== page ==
A nanny accused of fatally force-feeding a crying baby who woke the woman up from a nap will remain in jail without the possibility of bail.
Oluremi Oyindasola, 70, appeared in Prince George’s County District Court on Friday for a bond review hearing after she was charged this week with murder and child abuse in the death of 8-month-old Enita Salubi.
Oyindasola’s attorney asked that she be released to her family on a $100,000 bond, but prosecutors objected, saying she is a flight risk.
She gave police various aliases and dates of birth and has been in the United States illegally with an expired passport, said Donine Carrington with the Prince George’s County state’s attorney’s office.
Given the seriousness of the charges and the concerns of prosecutors, Judge Thurman H. Rhodes said Oyindasola should remain detained because she “does present a significant flight risk and is a danger to others.”
Oyindasola, of Glenarden, Md., briefly appeared in court Thursday, but her hearing was postponed to Friday so that a Yoruba-speaking interpreter could be available for the native of Nigeria.
County State’s Attorney Angela Alsobrooks said after Oyindasola’s appearance Thursday that the nanny was not licensed to care for children and was also watching two other toddlers, the girl’s siblings, at the time.
“She was, from every indication, absolutely unfit to care for children,” Alsobrooks said.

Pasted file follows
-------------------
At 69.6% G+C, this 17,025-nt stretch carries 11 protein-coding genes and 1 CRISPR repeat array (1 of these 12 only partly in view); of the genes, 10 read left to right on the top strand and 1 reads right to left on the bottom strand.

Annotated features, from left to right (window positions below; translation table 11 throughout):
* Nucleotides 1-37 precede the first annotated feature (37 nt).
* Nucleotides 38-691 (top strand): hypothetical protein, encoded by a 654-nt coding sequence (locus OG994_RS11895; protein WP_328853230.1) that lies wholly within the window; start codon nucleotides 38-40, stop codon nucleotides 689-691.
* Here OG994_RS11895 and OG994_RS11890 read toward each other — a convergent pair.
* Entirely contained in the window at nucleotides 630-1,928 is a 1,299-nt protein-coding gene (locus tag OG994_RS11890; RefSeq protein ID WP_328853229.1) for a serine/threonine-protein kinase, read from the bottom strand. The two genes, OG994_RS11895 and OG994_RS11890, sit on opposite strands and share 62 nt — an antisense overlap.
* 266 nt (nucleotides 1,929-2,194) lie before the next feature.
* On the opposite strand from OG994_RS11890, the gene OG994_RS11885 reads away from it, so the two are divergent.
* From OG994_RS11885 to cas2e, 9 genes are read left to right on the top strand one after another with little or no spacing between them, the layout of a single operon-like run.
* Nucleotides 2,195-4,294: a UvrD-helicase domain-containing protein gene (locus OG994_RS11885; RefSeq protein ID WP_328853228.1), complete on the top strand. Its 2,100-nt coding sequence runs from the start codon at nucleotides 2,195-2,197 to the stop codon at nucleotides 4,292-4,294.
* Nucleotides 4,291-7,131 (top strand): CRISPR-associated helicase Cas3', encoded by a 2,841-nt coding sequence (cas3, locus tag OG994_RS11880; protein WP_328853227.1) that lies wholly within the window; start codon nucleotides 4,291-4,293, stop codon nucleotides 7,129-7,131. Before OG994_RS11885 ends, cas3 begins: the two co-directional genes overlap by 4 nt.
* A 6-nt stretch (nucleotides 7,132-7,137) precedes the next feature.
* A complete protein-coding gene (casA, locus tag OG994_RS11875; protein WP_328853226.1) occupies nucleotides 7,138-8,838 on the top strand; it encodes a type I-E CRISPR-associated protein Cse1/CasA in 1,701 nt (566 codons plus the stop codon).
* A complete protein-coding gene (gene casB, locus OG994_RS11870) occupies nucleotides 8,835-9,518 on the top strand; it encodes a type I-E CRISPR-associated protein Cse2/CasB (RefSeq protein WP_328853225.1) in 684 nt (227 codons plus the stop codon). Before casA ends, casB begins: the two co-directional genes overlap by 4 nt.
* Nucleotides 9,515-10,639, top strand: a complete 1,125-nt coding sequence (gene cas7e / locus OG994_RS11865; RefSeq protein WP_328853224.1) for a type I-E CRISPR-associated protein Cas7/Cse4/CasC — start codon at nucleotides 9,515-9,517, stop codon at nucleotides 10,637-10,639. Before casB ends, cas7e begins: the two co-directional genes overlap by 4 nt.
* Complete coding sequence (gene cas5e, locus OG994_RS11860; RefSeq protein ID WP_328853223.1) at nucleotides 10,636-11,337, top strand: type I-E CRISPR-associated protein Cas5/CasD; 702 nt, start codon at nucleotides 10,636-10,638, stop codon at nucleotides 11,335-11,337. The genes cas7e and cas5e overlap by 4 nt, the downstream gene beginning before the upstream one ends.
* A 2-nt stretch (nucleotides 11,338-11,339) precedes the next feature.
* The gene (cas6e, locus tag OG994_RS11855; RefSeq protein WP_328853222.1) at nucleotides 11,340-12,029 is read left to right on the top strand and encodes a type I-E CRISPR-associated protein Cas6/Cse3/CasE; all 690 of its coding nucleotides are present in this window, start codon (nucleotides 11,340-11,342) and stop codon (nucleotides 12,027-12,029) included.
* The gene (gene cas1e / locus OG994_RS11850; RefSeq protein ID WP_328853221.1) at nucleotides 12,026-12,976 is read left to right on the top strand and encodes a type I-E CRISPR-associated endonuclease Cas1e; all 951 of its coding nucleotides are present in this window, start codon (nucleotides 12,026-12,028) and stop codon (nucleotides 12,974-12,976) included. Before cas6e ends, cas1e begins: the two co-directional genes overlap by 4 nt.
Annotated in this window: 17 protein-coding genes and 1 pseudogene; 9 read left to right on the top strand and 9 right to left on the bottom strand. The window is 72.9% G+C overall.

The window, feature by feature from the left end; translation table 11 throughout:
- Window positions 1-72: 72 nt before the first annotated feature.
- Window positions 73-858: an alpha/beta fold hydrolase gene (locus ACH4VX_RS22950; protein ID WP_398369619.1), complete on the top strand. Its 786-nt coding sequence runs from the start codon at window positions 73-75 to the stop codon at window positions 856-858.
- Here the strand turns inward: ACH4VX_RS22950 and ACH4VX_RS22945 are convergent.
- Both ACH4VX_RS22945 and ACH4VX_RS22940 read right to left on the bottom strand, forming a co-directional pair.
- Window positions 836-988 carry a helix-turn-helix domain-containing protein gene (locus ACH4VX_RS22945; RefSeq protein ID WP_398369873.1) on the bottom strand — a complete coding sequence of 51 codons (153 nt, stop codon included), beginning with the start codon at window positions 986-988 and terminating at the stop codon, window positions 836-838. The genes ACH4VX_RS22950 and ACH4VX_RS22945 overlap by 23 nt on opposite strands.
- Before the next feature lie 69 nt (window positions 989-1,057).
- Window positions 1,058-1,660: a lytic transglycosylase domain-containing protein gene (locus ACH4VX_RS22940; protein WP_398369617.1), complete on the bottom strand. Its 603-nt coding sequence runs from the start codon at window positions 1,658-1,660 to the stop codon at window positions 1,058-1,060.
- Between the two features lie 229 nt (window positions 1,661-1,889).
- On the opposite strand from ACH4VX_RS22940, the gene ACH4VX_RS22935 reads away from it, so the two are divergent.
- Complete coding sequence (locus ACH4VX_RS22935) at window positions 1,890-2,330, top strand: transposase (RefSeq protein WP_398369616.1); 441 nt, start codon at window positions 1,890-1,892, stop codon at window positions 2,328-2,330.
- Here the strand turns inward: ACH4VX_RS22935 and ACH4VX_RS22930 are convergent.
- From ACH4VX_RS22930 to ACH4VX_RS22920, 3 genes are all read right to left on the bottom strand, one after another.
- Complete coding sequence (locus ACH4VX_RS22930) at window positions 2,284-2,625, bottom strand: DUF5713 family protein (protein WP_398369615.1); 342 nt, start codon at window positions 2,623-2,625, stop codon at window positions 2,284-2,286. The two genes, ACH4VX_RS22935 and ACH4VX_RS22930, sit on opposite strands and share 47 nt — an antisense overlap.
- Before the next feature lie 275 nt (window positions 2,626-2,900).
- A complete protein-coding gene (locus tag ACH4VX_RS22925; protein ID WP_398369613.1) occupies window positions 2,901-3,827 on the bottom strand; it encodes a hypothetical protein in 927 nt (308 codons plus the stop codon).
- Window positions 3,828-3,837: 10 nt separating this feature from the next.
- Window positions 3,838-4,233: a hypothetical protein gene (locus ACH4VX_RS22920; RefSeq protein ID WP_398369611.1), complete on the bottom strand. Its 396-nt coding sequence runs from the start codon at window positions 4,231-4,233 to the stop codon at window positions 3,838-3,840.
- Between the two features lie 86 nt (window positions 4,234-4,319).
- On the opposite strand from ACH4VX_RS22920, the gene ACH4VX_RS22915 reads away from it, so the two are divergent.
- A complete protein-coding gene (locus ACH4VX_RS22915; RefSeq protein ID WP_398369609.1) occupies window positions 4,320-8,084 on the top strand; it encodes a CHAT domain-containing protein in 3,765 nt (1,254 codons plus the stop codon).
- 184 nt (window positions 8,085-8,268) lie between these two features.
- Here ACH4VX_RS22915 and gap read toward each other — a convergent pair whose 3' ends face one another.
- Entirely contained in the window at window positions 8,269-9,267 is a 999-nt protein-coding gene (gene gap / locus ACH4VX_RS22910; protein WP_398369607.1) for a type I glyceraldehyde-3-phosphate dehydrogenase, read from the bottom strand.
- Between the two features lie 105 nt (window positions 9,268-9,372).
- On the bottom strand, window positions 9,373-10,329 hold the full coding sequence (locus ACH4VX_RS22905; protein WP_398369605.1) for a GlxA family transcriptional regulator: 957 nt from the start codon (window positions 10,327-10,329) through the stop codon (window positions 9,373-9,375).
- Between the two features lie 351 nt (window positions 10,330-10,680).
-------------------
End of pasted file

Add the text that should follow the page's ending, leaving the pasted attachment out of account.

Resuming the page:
An in-home surveillance system in the Glenarden home recorded the live-in nanny’s interactions with the child before the unresponsive baby was rushed to a hospital Oct. 24, county police said.
Court charging documents indicate that the crying child in a toddler walker approached Oyindasola, who was napping on a couch. After trying to feed the child while the baby was still in the walker, Oyindasola pulled the child out, held her down and poured milk into the squirming girl’s mouth, police and prosecutors said.
The baby resisted and showed distress, but Oyindasola forced the child to consume the contents of a second bottle full of clear liquid that was probably water, police prosecutors said.
After the child was pronounced dead at a hospital, a medical examiner discovered white liquid in the child’s lungs during an autopsy and determined that the baby’s death was a homicide due to asphyxiation
Family for Oyindasola who appeared in court Thursday declined to speak with reporters.
Enita Salubi is the fifth child age 1 or younger who has died in Prince George’s this year, Alsobrooks said.
The number of child homicides has alarmed county officials, who created a public safety campaign urging parents to thoroughly vet caregivers or call the Maryland Department of Education for help finding subsidized child care.
“The two parents in this case,” Alsobrooks said, “did the best they could.”